My wife and I took my son-in-law and daughter to Denny’s for a late breakfast this week. Our waitress was a really nice Lakota girl named Daphne. She was new there, but the service she offered us was exceptionally good, but like all new people, she made a mistake: she took our ticket and gave it to the people at the table next to us.
Well, they paid it, but soon discovered Daphne’s mistake. The manager brought Daphne to our table and in a very polite way explained to us the mistake she had made and that he had corrected our ticket and probably supposing that we would be angry over this human mistake, he told Daphne, in front of us, that she would have to make up the difference in our meal and our neighbors meal out of her tip.
We weren’t angry. We were just happy to see such a nice Lakota girl working at a job that she would never been able to fill even 10 years ago. I called Daphne aside and said, “We all make mistakes and I’m not going to deprive you of your tip because you earned it,” and I left another tip on the table for her. She beamed and gave us her profound thanks.
I bring this up because 10 or 15 years ago, my then newspaper Indian Country Today, began a campaign to point out the hiring disparities in Rapid City. We sent Native Americans into business places to apply for jobs when the jobs were advertised and we were not at all surprised to hear of the prejudice they experienced simply by applying for work. We attacked those businesses by naming them.
Gradually we saw the changes happen. Denny’s was one of the first to open up their jobs for Native Americans. The Alex Johnson Hotel, Burger King, TGIF, Red Lobster, Wells Fargo Bank, Black Hills Federal Credit Union, these are just a few of the businesses that became active employers of Native Americans.
It felt so good to go into a business establishment and see young Lakota men and women filling a place of employment. In fact, today if you walked into the Cambell Street office of Liberty Motors, a Jeep and Chrysler dealer, and you ask to speak to the manager, you will be pleasantly surprised when that manager comes out to greet you and he turns out to be Frank Shortbull, the son of the Oglala Lakota College President, Tom Shortbull.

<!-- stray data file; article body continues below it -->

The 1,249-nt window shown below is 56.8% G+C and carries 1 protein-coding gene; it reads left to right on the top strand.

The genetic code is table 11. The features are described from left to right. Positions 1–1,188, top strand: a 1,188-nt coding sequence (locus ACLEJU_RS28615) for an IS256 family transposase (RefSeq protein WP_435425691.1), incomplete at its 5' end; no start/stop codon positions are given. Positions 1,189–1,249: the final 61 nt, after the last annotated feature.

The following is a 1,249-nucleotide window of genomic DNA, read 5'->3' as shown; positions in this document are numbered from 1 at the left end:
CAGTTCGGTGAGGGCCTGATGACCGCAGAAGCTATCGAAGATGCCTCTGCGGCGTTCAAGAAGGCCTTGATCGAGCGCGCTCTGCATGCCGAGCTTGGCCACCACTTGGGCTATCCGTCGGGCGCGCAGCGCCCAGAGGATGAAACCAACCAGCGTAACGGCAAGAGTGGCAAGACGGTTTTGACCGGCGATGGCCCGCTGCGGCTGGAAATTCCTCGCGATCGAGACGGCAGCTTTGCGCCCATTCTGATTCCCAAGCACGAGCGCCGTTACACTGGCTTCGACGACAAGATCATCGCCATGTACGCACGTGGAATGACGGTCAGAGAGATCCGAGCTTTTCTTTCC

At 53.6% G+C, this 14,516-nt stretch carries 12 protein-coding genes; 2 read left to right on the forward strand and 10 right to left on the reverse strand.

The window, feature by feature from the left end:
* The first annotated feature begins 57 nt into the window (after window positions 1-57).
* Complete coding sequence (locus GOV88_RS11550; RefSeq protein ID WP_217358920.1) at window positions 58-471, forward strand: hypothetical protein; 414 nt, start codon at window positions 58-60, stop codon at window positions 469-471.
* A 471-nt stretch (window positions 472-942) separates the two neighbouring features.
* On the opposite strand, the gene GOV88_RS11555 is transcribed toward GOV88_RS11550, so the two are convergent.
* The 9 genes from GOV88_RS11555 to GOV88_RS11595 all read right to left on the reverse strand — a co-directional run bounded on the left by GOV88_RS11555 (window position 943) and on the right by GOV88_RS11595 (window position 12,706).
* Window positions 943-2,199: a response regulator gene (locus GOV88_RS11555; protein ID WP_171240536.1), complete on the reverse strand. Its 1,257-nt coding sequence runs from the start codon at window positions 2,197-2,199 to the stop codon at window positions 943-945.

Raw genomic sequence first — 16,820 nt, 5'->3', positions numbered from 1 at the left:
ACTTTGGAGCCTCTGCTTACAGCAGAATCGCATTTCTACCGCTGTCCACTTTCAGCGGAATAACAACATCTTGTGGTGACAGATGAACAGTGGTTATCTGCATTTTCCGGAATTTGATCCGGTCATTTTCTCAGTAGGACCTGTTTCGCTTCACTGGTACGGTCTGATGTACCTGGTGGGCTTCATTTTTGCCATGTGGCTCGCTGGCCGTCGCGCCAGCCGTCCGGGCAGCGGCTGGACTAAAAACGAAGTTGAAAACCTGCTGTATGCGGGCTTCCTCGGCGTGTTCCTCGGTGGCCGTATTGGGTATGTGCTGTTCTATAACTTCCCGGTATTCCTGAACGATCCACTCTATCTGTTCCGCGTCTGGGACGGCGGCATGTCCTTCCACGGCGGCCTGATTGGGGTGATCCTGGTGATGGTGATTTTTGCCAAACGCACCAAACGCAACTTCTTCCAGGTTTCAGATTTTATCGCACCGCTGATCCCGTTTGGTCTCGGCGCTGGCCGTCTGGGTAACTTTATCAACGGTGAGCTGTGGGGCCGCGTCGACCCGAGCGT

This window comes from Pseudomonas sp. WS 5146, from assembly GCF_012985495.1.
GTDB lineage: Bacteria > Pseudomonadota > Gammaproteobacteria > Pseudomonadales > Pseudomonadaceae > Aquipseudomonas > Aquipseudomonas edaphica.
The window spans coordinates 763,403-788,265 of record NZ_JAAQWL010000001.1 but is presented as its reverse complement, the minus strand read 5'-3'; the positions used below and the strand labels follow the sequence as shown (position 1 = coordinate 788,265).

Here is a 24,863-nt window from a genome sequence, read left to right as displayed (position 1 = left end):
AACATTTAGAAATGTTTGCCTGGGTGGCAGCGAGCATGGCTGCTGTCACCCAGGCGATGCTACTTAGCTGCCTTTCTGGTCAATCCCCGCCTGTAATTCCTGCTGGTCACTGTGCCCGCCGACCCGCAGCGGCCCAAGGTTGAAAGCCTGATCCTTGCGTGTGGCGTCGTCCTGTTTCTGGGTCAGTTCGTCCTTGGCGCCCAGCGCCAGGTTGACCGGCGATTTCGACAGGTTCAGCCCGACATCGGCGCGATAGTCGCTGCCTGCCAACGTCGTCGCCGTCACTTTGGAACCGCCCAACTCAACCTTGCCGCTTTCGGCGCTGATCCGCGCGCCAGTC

I brought up the story about Daphne at Denny’s because it occurred to us that the boss was not being mean to her, but was instead treating her like he would any of his waitresses if they had made the same mistake. In other words, she was not treated any differently than the blonde waitress working the next table. The manager was eager to point this out to us.
There are some people out there that slam Rapid City at every turn. They call it the most prejudiced community in America, but some of the complainers do not live here and they do not know that his town is changing rapidly for the better. There are those Native Americans that do live here and we are leading the fight to close the door on racial prejudice every time it rears its ugly head. We are winning the battle as can be seen throughout the city. But nothing comes easy and there will always be those deeply prejudiced people that will never be won over, but they are slowly being pushed to the background.
This week I met with Gerrard Baker, the Superintendent of the Mount Rushmore National Monument, a man from the Fort Berthold Reservation in North Dakota, and with Laurette Pourier, a Lakota lady in the forefront of the fight to contain racial bigotry, and several prominent Rapid Citians. We formed a committee to revive the Year of Reconciliation that came about 20 years ago. A friend of mine, Harold Iron Shield, told me about the efforts he made to get reconciliation going in Minnesota without success. I thought that the 100th anniversary of the massacre at Wounded Knee in 1990 would be the perfect springboard to make it happen.
I wrote an editorial challenging Republican Governor George Mickelson to not only proclaim a Year of Reconciliation, but also to replace Columbus Day with Native American Day. Gov. Mickelson, and a strong legislature, made it all happen. When he died tragically in a plane crash however, all of our combined efforts went down with him.
To honor the 20th anniversary of both happenings, we will make an effort to bring Indians and whites together to revive and celebrate Reconciliation and Native American Day statewide for the entire year of 2010.
I think it will work and I will keep you posted. So all of you naysayers who would condemn Rapid City as the most prejudiced city in America, just wait and watch.
Tim Giago, an Oglala Lakota, is the publisher of Native Sun News. He was the founder and first president of the Native American Journalists Association, the 1985 recipient of the H. L. Mencken Award, and a Nieman Fellow at Harvard with the Class of 1991. Giago was inducted into the South Dakota Newspaper Hall of Fame in 2008. He can be reached at firstname.lastname@example.org.
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